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BACKGROUND: Palinopsia is a visual phenomenon that has been associated with brain neoplasia, epilepsy, trauma, systemic disease, psychiatric illness, and illicit as well as prescribed drug use. Despite some resemblance to diplopia, polyopia, and physiologic afterimage formation, palinopsia is actually a distinct entity often suggestive of disease through its distinct signs and symptoms. Careful patient history, visual field testing, and neuroimaging are among the tools used to diagnose palinopsia.

CASE REPORTS: Four case reports of patients with palinopsia are presented. With the first patient, the palinopsia was associated with extensive lysergic acid diethylamide (LSD) use. The second patient's palinopsia was determined to be secondary to head trauma from a motor vehicle accident. The third patient began to experience palinopsia after he had been prescribed trazodone for insomnia. The fourth patient was found to have multiple potential etiologies. These 4 unique patients highlight the causes and management of palinopsia.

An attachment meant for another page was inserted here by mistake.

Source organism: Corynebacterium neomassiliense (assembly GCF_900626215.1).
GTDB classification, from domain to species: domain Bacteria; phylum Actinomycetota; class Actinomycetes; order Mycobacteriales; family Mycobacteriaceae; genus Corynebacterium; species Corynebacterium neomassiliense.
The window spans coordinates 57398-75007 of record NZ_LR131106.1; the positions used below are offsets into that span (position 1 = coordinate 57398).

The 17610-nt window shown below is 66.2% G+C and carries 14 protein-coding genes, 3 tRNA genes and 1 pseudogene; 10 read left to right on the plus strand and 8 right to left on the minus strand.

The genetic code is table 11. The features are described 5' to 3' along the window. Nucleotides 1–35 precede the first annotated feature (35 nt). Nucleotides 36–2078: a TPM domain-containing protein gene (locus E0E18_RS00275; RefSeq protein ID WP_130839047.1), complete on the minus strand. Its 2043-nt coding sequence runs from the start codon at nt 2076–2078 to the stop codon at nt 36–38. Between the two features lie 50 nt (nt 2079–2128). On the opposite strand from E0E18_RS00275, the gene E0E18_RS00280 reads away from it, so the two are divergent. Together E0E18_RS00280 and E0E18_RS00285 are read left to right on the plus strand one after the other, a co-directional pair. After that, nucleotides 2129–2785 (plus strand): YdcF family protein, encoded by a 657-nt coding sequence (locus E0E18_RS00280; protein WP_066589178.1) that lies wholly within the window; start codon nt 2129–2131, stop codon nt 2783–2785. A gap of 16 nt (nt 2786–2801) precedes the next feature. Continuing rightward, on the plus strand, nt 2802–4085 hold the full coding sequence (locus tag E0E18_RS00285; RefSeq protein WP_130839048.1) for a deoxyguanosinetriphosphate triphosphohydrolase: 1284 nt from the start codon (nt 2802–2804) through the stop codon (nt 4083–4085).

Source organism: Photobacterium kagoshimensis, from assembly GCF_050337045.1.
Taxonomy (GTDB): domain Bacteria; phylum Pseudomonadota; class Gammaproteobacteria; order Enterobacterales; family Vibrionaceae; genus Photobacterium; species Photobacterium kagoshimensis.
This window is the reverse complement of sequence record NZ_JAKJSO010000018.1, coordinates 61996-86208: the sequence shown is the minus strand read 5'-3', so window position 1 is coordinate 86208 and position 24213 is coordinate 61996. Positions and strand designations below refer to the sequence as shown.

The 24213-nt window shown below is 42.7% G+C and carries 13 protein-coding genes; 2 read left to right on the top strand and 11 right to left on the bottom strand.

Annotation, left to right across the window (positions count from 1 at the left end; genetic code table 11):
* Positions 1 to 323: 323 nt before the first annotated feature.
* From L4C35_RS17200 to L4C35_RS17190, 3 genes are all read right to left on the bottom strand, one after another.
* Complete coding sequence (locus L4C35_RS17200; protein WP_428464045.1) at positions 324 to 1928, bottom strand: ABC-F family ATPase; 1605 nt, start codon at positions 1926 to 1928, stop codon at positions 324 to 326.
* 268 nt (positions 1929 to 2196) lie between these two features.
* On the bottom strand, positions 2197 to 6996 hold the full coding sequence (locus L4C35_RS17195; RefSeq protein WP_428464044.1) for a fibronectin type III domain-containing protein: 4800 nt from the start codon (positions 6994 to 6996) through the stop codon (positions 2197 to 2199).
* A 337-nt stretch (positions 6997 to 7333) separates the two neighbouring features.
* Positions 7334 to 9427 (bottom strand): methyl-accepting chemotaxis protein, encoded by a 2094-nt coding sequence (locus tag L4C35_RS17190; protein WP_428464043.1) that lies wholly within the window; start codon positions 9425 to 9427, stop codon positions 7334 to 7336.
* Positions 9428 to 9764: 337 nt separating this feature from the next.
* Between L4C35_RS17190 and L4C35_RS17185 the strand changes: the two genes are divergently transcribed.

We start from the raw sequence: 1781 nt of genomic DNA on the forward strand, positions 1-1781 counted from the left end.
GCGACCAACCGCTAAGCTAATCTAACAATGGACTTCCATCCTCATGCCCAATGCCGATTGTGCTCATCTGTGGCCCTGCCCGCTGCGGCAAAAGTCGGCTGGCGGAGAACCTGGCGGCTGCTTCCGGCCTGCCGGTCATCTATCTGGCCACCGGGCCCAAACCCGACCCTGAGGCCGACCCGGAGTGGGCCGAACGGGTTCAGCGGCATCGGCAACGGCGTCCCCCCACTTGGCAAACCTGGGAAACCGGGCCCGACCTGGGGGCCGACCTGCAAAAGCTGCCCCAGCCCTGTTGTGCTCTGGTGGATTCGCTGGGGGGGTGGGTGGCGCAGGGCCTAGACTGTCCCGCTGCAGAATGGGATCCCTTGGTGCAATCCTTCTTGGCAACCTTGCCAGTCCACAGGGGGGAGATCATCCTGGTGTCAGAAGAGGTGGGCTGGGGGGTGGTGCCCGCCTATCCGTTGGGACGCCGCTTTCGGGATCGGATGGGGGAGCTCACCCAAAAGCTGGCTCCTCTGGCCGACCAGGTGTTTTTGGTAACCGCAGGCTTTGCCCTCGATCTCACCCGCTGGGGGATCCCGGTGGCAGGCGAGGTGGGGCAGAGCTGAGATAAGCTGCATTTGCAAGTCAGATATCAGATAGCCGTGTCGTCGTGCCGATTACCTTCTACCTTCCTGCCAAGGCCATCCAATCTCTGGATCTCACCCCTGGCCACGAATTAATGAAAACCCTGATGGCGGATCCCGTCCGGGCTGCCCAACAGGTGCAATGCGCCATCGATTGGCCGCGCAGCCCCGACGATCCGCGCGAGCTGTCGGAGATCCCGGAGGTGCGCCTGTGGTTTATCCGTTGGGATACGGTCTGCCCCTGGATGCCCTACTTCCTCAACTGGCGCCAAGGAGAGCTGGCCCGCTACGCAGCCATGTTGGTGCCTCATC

CONCLUSIONS: Optometrists should be aware of the symptoms of palinopsia to enable them to recognize this phenomenon and minimize the chance of misdiagnosis. Learning the physiologic mechanisms behind this uncommon disorder can help the clinician correctly identify its cause. Although palinopsia itself is not a disease, it is indicative of a disease, and the symptoms of palinopsia may be a manifestation of a serious underlying systemic dysfunction that could warrant treatment. In addition, identifying the symptoms of palinopsia can put patients at ease with regard to the often disturbing visual symptoms.

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